The Math of
Christ

by Stephen M. Bauer

Bible Belt Publishing, 2010, 184
pages, $14.95 (paperback),

ISBN-13: 978-1-933641-39-3

What Bauer does is to take 40 prophecies in the Bible and assign a probability to each of them. The prophecy that the Messiah would be preceded by a messenger is assigned a probability of 1 in 100. The prophecy that there would be another prophet like Moses is assigned a probability of 1 in a billion. The prophecy that the Messiah would come from the tribe of Judah is assigned a probability of 1 in 10. The probability that the Messiah would be born of a virgin is assigned a probability of 1 in a billion. Bauer explains his rationale for these prophecies, gives some historical background of when they were made and when they came true.

When you calculate a total probability of a variety of events you multiply the individual probabilities of each of these events together. The odds of drawing an ace of spades out of a desk of cards is 1 in 52. The odds of doing it twice in a row back to back are 1 in 52 times 1 in 52 or 1 in 2,704. Bauer does this with his 40 prophecies and gets a total probability of 1 in 10136 or a 1 with 136 zeros after it. After reviewing some other prophecies Bauer jumps into “Future Events in Bible Prophecy” in which he presents a totally dispensational millennial approach including a weak and misleading presentation of the plan of salvation.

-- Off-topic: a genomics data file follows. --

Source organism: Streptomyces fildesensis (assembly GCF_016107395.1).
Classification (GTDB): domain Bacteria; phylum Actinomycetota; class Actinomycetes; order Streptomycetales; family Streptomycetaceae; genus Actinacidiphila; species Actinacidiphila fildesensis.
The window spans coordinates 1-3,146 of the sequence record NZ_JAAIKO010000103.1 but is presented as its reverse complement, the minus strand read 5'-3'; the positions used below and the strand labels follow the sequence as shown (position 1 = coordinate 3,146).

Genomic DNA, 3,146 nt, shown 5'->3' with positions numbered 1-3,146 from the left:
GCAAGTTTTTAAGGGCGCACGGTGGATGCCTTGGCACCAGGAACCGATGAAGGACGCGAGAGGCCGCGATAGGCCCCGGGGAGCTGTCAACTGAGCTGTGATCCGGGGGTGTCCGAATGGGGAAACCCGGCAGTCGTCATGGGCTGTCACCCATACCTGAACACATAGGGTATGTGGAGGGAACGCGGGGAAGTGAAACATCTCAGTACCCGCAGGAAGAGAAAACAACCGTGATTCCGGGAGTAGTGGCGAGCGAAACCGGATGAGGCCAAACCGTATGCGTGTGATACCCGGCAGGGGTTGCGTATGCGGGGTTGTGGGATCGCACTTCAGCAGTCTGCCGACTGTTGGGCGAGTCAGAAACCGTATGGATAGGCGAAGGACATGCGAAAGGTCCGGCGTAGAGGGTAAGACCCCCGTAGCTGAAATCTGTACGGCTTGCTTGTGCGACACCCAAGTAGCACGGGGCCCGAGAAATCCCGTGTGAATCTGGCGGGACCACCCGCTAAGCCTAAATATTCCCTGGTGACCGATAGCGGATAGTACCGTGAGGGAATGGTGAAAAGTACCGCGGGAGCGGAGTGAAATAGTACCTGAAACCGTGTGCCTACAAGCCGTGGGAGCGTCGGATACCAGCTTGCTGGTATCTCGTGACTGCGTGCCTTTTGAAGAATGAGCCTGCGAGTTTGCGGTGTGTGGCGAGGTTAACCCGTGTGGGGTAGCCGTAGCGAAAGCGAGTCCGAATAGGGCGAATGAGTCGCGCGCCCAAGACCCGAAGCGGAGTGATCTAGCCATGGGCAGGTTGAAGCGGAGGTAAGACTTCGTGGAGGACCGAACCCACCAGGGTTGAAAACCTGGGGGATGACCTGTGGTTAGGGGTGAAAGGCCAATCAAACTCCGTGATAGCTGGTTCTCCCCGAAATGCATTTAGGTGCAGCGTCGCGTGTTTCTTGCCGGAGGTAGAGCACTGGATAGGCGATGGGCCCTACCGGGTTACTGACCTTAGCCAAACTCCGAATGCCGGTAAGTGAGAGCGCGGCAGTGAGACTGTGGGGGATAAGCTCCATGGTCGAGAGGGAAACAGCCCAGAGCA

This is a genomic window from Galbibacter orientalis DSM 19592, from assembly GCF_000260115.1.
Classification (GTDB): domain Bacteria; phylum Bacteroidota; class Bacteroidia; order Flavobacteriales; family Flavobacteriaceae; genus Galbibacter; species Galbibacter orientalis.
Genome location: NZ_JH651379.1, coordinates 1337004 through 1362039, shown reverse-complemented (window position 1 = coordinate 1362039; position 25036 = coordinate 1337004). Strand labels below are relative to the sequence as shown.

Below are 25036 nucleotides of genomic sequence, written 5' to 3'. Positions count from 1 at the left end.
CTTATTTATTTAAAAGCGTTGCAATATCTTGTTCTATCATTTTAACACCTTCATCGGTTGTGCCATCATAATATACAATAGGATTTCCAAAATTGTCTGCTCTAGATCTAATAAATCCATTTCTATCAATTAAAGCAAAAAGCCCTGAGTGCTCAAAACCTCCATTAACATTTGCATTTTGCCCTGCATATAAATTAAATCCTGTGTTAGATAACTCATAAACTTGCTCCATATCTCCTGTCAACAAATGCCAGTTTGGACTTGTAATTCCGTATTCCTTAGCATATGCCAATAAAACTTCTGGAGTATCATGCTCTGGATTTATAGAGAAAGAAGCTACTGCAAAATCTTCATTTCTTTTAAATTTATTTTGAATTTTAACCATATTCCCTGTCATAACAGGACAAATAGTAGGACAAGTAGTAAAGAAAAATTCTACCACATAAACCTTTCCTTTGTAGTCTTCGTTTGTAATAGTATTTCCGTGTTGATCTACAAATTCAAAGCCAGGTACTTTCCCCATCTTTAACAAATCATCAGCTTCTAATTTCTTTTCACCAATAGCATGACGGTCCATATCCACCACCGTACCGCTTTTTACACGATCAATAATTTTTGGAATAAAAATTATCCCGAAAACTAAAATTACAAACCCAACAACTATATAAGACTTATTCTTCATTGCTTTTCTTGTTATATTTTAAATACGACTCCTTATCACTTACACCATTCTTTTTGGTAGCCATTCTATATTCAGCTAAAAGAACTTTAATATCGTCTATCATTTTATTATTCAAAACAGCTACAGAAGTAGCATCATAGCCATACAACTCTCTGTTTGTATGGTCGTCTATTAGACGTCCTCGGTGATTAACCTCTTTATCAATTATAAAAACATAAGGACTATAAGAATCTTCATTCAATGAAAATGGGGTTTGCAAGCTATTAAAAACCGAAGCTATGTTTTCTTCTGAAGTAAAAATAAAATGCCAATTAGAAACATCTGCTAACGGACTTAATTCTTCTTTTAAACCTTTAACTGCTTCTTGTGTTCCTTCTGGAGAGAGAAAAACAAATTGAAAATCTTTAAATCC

If Bauer had stuck to his basic premise, the book would have some value, because all that can be argued about is the value of his assigned probabilities to each prophesied event. By promoting his denominational views the basic premise is weakened. The book is a different approach and is something many people have been looking for, but unfortunately the audience that will be most receptive to the message is bypassed by the needless and erroneous journey into dispensational millennial theology.

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